5 There was extensive discussion about this issue within the CAC. At the final meeting (at which all members were present), the large majority of the group supported the discipline specific approach, but the endorsement was not unanimous. Core Assessment Calendar The CAC proposed a four‐year model for core goal assessment. After an initial pilot year, each year the College would assess one skills goal, one knowledge goal, and one values goal; four years would be needed to assess the Core as a whole. A proposed calendar appears below (UPDATED FALL 2009): Category
1. 2. 3. 4. 5. 6. 7.
8. Physical and Life Sciences 9. Behavioral and Social Sciences 10. Exercise and Health Sciences 11. Civic Responsibility 12. Global Perspective and Cultural and Social Diversity
Ethical Reasoning and Behavior
The CAC had reservations about the effectiveness of such a long time‐line for assessment, and debated whether a shorter calendar would be more helpful to faculty members seeking to revise courses based on assessment feedback. Final Remarks The CAC accomplished its main goal, the proposal of a preliminary process for the assessment of the core courses; however, that process cannot be finalized until agreement on three critical issues has been reached: goal‐level vs. course‐level assessment, scoring by interdisciplinary committee or discipline‐specific committees,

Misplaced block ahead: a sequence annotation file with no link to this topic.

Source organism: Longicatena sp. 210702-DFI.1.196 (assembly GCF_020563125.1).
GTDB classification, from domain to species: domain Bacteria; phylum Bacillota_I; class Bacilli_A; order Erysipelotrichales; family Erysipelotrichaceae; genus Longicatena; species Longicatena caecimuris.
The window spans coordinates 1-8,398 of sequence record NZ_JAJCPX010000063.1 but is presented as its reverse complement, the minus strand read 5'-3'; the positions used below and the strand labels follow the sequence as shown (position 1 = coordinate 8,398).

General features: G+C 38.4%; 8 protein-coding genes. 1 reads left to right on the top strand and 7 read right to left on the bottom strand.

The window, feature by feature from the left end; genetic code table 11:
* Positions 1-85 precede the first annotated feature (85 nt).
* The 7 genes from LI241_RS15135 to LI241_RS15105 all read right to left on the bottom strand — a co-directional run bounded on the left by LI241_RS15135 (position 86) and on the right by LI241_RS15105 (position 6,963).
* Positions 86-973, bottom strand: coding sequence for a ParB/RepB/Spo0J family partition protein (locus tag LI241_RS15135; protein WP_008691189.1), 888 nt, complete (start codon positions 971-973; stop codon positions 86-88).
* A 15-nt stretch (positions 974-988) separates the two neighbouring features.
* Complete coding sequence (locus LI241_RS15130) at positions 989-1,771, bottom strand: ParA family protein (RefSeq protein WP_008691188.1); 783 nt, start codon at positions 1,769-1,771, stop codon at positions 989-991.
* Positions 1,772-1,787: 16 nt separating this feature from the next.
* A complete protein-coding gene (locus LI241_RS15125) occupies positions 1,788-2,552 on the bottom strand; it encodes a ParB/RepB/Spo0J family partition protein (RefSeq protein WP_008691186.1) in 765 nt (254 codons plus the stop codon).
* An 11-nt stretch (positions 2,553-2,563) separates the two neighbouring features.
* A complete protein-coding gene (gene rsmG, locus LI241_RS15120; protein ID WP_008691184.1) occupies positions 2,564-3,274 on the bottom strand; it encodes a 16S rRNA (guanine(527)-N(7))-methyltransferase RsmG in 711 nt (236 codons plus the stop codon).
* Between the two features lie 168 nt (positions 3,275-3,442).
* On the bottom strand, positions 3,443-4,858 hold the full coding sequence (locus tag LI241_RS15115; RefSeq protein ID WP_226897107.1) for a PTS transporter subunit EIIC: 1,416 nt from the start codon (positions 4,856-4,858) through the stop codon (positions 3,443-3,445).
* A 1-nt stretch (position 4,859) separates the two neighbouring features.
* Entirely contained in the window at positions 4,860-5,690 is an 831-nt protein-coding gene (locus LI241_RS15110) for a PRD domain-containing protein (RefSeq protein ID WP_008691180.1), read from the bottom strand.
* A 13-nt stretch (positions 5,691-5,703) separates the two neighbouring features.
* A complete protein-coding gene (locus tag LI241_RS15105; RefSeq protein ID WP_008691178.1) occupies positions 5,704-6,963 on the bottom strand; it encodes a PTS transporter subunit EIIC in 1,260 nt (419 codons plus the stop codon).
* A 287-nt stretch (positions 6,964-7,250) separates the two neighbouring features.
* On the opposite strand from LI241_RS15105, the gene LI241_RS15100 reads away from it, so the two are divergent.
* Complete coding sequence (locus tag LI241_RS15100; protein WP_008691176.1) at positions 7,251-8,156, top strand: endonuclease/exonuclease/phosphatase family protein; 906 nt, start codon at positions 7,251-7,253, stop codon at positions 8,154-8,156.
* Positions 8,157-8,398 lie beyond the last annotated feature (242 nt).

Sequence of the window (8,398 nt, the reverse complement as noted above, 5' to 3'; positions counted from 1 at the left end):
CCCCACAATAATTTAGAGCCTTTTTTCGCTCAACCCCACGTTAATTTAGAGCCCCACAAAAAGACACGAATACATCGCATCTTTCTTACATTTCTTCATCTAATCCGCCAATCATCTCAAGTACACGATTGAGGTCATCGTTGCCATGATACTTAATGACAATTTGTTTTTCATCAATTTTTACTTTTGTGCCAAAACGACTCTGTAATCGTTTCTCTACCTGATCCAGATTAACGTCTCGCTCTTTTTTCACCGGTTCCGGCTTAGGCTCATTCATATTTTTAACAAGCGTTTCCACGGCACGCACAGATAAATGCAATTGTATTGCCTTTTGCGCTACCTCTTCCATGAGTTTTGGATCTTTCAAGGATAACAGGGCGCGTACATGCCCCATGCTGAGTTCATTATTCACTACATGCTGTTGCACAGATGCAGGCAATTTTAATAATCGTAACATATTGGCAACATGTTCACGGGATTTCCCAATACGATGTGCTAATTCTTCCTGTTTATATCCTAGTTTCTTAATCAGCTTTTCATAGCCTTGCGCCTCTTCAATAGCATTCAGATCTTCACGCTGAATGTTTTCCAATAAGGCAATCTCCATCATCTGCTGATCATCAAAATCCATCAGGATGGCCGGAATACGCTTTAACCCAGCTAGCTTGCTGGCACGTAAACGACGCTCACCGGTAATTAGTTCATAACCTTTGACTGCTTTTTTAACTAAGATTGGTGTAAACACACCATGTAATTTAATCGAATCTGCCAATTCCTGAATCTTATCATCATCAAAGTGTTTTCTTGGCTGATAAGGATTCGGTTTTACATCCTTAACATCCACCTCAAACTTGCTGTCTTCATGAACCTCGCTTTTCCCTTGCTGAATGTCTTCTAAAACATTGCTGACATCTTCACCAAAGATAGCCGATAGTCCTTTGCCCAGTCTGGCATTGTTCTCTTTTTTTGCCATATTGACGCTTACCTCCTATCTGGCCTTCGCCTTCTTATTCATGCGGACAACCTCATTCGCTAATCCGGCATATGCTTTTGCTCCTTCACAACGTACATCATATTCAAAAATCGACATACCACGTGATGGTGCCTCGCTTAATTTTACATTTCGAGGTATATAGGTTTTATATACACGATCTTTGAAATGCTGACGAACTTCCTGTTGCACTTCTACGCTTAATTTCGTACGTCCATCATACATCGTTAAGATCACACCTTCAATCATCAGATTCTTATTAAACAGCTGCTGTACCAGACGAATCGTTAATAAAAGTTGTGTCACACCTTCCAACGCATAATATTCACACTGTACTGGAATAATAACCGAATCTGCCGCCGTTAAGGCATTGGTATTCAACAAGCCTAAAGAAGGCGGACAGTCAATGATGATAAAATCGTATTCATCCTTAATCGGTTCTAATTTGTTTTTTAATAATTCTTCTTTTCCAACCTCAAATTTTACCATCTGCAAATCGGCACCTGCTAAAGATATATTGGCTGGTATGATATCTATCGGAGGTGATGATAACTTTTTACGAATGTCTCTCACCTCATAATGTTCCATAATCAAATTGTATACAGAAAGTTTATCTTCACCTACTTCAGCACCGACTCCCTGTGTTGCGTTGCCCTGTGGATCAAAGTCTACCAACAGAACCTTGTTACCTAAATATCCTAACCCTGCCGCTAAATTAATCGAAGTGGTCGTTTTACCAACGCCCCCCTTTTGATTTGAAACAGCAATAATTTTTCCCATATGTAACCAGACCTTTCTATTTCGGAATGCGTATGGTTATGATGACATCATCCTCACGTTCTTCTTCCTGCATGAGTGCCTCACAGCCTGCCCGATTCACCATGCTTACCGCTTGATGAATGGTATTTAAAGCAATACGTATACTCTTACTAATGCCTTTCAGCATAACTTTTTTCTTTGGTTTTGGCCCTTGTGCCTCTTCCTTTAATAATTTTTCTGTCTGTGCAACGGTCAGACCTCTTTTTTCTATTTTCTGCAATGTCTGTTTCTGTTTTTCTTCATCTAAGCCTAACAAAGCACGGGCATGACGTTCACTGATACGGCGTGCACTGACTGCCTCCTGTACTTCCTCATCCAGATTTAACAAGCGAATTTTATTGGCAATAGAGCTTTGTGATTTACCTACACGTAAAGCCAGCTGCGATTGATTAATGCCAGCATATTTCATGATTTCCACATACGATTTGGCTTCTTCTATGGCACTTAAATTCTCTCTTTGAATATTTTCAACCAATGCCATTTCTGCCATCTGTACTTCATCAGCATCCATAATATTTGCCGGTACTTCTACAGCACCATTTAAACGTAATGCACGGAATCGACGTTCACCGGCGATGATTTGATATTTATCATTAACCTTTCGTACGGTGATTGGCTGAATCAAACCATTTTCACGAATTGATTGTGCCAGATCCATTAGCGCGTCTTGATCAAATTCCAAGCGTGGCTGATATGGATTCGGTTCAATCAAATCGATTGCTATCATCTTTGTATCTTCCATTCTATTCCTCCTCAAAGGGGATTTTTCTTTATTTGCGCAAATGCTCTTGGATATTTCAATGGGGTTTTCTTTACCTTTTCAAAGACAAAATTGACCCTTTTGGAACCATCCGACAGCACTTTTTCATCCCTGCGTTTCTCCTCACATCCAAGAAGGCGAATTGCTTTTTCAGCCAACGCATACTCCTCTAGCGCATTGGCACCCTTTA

6 and the necessity for an extended calendar for the assessment of core goals. More work and discussion is needed during AY 2009‐2010 to resolve these issues. Attachments
Faculty Assessment Instructions packet and forms
CAC Progress towards Goals
DRAFT WORKING DOCUMENT
April 14, 2009
Core Course Assessment Checklist Course Name and Number:
Contact Person: This course is approved for the following goals (check all that apply):
1. Communication Skills 2. Analytic Skills 3. Quantitative skills 4. Computer fluency 5. Information Literacy (required) 6. Intellectual Heritage 7. Aesthetic Sensibility and the Arts 8. Physical and Life Sciences 9. Behavioral and Social Sciences 10. Exercise and Health Sciences 11. Civic Responsibility 12. Global Perspective and Cultural and Social Diversity 13. Ethical Reasoning and Behavior
DRAFT WORKING DOCUMENT
April 14, 2009
Preparing for Future Assessment of Core Courses 1. Be ready for the Core Assessment Committee (CAC) to contact you once the course you are sponsoring has been approved as a Core course. The Committee will schedule an initial meeting to get the assessment planning process started. 2. Understand where your course fits into the Collegewide assessment calendar. The College plans to assess the 13 Core Goals, as follows (See Table 1). Category
14. Communication Skills 15. 16. 17. 18. 19. 20.
21. Physical and Life Sciences 22. Behavioral and Social Sciences 23. Exercise and Health Sciences 24. Civic Responsibility 25. Global Perspective and Cultural and Social Diversity